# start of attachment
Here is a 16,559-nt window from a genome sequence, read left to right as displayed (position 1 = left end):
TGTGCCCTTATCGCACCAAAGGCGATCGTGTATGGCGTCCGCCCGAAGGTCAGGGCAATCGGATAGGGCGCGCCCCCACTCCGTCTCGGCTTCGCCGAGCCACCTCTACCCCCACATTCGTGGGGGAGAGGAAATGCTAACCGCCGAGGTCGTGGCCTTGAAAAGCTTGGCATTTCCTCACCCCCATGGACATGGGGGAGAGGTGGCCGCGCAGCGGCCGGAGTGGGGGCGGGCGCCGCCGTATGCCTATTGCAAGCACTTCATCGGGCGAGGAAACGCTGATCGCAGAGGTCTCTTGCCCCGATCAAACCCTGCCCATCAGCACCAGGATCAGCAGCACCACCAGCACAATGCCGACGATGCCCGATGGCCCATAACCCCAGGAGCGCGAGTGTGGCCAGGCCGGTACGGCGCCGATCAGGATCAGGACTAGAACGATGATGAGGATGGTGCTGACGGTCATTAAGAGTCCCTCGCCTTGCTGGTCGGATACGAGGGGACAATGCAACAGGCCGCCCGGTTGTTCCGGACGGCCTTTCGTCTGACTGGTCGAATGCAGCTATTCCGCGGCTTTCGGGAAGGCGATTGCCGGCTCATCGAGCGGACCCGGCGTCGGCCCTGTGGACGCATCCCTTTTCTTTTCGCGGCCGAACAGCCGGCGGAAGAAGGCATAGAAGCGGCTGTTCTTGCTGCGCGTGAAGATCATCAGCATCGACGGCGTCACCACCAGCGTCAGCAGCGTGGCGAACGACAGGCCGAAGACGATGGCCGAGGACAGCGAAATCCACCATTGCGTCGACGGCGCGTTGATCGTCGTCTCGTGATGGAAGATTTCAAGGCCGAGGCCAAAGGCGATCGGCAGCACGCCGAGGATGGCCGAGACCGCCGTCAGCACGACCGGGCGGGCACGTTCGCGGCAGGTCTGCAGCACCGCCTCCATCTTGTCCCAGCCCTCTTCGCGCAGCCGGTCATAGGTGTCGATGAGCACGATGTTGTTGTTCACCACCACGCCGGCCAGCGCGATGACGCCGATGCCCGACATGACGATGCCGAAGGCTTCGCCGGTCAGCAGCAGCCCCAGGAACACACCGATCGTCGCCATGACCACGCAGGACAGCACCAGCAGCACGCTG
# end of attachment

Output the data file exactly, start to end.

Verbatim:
Here is a 16,559-nt window from a genome sequence, read left to right as displayed (position 1 = left end):
TGTGCCCTTATCGCACCAAAGGCGATCGTGTATGGCGTCCGCCCGAAGGTCAGGGCAATCGGATAGGGCGCGCCCCCACTCCGTCTCGGCTTCGCCGAGCCACCTCTACCCCCACATTCGTGGGGGAGAGGAAATGCTAACCGCCGAGGTCGTGGCCTTGAAAAGCTTGGCATTTCCTCACCCCCATGGACATGGGGGAGAGGTGGCCGCGCAGCGGCCGGAGTGGGGGCGGGCGCCGCCGTATGCCTATTGCAAGCACTTCATCGGGCGAGGAAACGCTGATCGCAGAGGTCTCTTGCCCCGATCAAACCCTGCCCATCAGCACCAGGATCAGCAGCACCACCAGCACAATGCCGACGATGCCCGATGGCCCATAACCCCAGGAGCGCGAGTGTGGCCAGGCCGGTACGGCGCCGATCAGGATCAGGACTAGAACGATGATGAGGATGGTGCTGACGGTCATTAAGAGTCCCTCGCCTTGCTGGTCGGATACGAGGGGACAATGCAACAGGCCGCCCGGTTGTTCCGGACGGCCTTTCGTCTGACTGGTCGAATGCAGCTATTCCGCGGCTTTCGGGAAGGCGATTGCCGGCTCATCGAGCGGACCCGGCGTCGGCCCTGTGGACGCATCCCTTTTCTTTTCGCGGCCGAACAGCCGGCGGAAGAAGGCATAGAAGCGGCTGTTCTTGCTGCGCGTGAAGATCATCAGCATCGACGGCGTCACCACCAGCGTCAGCAGCGTGGCGAACGACAGGCCGAAGACGATGGCCGAGGACAGCGAAATCCACCATTGCGTCGACGGCGCGTTGATCGTCGTCTCGTGATGGAAGATTTCAAGGCCGAGGCCAAAGGCGATCGGCAGCACGCCGAGGATGGCCGAGACCGCCGTCAGCACGACCGGGCGGGCACGTTCGCGGCAGGTCTGCAGCACCGCCTCCATCTTGTCCCAGCCCTCTTCGCGCAGCCGGTCATAGGTGTCGATGAGCACGATGTTGTTGTTCACCACCACGCCGGCCAGCGCGATGACGCCGATGCCCGACATGACGATGCCGAAGGCTTCGCCGGTCAGCAGCAGCCCCAGGAACACACCGATCGTCGCCATGACCACGCAGGACAGCACCAGCAGCACGCTG